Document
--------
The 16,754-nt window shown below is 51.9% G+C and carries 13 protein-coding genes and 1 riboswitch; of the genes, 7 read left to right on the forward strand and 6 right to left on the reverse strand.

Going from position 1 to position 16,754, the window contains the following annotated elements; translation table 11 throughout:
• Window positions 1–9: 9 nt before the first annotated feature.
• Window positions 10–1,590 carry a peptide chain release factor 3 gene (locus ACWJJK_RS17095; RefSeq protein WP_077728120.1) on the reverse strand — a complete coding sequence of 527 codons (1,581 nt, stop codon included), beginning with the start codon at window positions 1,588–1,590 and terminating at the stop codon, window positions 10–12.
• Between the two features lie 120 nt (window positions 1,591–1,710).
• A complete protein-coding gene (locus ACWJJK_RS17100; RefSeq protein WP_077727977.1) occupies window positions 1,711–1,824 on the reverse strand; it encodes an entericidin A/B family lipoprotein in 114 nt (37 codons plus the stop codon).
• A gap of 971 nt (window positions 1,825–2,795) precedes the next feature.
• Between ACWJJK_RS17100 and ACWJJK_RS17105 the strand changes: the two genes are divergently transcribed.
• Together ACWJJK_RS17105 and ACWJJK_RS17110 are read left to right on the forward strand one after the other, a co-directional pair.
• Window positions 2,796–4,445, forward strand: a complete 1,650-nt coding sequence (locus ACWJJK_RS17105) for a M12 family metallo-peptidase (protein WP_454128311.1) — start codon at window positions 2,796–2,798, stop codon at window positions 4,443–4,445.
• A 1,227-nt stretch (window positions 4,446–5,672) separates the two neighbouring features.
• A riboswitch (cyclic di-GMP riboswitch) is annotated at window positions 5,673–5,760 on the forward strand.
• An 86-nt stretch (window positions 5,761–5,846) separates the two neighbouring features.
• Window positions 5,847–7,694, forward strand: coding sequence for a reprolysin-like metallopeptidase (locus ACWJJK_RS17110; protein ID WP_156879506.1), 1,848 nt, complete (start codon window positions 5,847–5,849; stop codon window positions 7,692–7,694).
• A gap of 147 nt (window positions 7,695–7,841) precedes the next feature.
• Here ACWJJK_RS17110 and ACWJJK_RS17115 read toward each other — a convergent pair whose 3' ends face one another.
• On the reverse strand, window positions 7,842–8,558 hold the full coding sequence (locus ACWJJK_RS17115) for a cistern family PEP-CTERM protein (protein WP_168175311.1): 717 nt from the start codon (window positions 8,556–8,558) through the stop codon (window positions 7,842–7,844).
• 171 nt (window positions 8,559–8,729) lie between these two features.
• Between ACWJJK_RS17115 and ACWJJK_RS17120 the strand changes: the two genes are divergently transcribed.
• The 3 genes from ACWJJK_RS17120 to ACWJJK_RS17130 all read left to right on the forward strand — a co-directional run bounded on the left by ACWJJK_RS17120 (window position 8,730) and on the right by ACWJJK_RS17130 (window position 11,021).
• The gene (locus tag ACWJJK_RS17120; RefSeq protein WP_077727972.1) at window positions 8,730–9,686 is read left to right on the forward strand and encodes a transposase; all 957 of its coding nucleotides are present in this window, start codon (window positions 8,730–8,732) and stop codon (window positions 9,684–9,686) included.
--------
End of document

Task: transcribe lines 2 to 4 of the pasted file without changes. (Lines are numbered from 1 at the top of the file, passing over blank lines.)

Going from position 1 to position 16,754, the window contains the following annotated elements; translation table 11 throughout:
• Window positions 1–9: 9 nt before the first annotated feature.
• Window positions 10–1,590 carry a peptide chain release factor 3 gene (locus ACWJJK_RS17095; RefSeq protein WP_077728120.1) on the reverse strand — a complete coding sequence of 527 codons (1,581 nt, stop codon included), beginning with the start codon at window positions 1,588–1,590 and terminating at the stop codon, window positions 10–12.